The Arctic is currently undergoing rapid and extraordinary large-scale changes related to natural resource development, marine shipping, transportation, infrastructure, and sea ice loss, and as a consequence there will be an imminent and uniform increase in anthropogenic sound. Narwhals are an important representative species for understanding both increasing noise in the Arctic and loss of sea ice, and the joint effects of these impacts on their behavior and ecology.

The Bering Strait is the only Pacific gateway to the Arctic Ocean. Waters flowing through the strait are a key source of nutrients, heat and freshwater for the Arctic. Since 1990, APL-UW has measured the properties of this throughflow using long-term in situ moorings, supported by annual cruises. Project details, data, cruise reports and papers are available on the project web site.

The primary objective of this research is to construct a comprehensive bias-corrected sea ice thickness record and use it to better quantify and understand the dramatic changes that have been observed in the Arctic ice pack. To do this all available Arctic sea ice thickness observations will be integrated, from satellite, aircraft, and subsurface measurements, and used to identify and correct systematic errors through comparisons with a common reference. With the resultant record four science questions will be answered:• What are the systematic differences between different measurement systems for sea ice thickness?• What are the spatial patterns in the trends…

This project devises low-temperature liquid-water environments mimicking the known chemistry of brines. The research team measures microbial growth rate, metabolic activity, ability to survive while inactive, and longevity for psychrophiles to reveal proteomic biosignatures for growth, activity, and survival strategies, and understand key molecular responses of life in these environments.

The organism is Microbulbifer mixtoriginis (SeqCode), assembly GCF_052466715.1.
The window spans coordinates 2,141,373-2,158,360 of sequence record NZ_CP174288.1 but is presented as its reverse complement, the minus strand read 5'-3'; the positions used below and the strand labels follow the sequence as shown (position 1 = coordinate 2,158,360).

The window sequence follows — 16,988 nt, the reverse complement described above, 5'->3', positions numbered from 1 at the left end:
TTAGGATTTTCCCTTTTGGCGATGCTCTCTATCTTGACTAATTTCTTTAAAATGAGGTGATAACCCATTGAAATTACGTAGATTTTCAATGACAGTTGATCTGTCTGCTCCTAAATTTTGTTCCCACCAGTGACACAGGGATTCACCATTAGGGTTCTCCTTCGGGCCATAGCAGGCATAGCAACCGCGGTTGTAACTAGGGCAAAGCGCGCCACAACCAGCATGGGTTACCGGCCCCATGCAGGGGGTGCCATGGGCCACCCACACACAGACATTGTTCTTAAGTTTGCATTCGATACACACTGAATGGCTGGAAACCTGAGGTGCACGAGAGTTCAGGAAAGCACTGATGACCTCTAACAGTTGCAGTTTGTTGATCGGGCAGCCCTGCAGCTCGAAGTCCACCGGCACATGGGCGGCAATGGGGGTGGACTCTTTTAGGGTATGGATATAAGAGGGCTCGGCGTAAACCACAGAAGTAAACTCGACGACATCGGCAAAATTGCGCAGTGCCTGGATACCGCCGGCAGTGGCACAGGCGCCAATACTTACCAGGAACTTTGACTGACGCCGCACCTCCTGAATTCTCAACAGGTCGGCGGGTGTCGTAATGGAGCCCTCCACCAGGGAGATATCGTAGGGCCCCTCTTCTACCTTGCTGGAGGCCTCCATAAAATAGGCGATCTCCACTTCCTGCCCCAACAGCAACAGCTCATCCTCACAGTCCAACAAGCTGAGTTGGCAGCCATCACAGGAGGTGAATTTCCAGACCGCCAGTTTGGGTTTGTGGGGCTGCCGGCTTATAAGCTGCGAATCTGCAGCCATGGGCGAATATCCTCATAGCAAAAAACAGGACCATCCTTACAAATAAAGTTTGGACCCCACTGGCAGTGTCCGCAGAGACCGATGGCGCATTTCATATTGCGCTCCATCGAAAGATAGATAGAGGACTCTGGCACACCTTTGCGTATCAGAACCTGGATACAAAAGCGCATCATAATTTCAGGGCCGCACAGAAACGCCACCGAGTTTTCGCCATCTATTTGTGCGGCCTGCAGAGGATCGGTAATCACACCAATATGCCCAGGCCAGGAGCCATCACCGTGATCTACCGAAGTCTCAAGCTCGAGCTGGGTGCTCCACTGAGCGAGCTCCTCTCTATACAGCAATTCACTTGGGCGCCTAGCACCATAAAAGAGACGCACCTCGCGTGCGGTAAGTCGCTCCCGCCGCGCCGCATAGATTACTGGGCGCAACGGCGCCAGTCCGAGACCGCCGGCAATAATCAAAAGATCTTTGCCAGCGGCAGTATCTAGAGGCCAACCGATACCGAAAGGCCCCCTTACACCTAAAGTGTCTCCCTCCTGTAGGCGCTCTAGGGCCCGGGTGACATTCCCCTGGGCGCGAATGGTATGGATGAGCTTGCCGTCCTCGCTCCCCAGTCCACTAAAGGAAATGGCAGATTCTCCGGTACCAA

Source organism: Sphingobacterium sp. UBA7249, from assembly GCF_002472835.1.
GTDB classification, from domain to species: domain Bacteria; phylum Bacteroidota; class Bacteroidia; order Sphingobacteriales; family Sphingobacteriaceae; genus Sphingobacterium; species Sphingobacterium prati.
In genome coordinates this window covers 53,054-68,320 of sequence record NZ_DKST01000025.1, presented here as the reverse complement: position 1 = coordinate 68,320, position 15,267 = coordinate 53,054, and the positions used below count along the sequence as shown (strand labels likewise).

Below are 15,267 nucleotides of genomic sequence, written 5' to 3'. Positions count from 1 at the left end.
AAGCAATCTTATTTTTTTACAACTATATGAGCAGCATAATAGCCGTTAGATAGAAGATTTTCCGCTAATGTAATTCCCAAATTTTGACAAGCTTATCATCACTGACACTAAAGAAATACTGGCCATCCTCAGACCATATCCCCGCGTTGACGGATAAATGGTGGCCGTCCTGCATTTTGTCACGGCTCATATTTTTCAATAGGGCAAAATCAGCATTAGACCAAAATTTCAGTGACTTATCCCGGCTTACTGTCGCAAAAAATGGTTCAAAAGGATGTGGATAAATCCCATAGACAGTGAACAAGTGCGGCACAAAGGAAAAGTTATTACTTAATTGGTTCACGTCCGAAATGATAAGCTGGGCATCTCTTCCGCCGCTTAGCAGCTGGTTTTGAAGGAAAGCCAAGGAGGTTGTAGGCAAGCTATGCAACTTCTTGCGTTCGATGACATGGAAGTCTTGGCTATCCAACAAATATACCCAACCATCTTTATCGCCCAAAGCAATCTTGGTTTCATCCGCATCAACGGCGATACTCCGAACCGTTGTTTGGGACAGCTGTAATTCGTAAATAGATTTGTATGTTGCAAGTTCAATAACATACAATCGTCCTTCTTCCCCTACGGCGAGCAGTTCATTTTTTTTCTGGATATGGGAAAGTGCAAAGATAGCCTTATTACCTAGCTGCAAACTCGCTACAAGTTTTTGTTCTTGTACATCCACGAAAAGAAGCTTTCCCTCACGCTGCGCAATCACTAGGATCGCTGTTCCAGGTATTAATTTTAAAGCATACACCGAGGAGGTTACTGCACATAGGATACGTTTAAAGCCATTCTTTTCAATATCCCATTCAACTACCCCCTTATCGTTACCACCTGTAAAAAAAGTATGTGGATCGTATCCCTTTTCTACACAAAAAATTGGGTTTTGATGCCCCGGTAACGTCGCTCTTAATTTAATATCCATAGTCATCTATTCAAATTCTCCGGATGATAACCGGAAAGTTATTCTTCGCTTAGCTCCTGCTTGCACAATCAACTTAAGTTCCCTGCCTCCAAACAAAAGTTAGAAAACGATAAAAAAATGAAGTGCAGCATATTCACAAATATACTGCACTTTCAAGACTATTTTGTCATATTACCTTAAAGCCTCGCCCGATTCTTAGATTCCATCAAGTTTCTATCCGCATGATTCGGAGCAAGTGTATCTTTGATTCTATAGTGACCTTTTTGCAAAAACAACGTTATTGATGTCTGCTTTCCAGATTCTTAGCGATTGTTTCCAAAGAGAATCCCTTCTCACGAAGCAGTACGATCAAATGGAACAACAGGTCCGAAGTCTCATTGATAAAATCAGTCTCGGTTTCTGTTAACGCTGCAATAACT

The Bering Sea – lying at the northern end of the Pacific Ocean and north of the Aleutian Chain – is the source of over 50% of the total US fish catch and the home to immense populations of birds and marine mammals. This project uses a state-of-the-art numerical ocean-ice model to investigate prior (and predict future) changes in the Bering Sea ice cover and study the impacts of these changes on Bering Sea marine and eco-systems.

PI: Jinlun ZhangThis project will investigate future changes in the seasonal linkages and interactions among arctic sea ice, the water column, and the marine production cycles and trophic structure as an integrated system. This is a collaborative project led by Jinlun Zhang with Mike Steele, Univ. of WA, Y. Spitz, Oregon State Univ., C. Ashjian, Woods Hole, and R. Campbell, Univ. of Rhode Island.Read More

This project aims to understand and quantify the effects of sea ice loss on polar bears in East and West Greenland (Baffin Bay).  Longitudinal (cross-time) comparisons of movement behavior and habitat selection will be driven by an analysis of a multi-decadal satellite telemetry dataset on polar bear movements in Baffin Bay and East Greenland, beginning when sea ice concentration and break up date started to decline (1991-1997) and encompassing present day conditions (2007-2013).

This international, multidisciplinary effort will explore the Arctic Ocean’s Eurasian and Makarov basins (EMB) . Three August-September cruises, one every two years, are proposed, with extensive measurements along continental margins, a boundary current conduit; cruises will cover vast areas from Svalbard to the East Siberian Sea. The program ties together oceanographic, chemical, and ice observations using moorings, repeated oceanographic sections, and Lagrangian drifters to provide vital information about Arctic Ocean changes.

The objectives of this research are to quantify the connection between seasonal warming of arctic surface waters and the absorption of solar energy, and additionally to identify the presence and seasonal cycling of materials responsible for this absorption. Seasonal changes in the attenuation of solar radiation within the sea ice and upper 30m of the water column will be measured at high temporal resolution (hourly) by a new proof of concept buoy system. Temperature and PAR (photosynthetically active radiation) irradiance measurements will be made using optical sensors paired with thermisters within the water column and sea ice. A fluorometer will…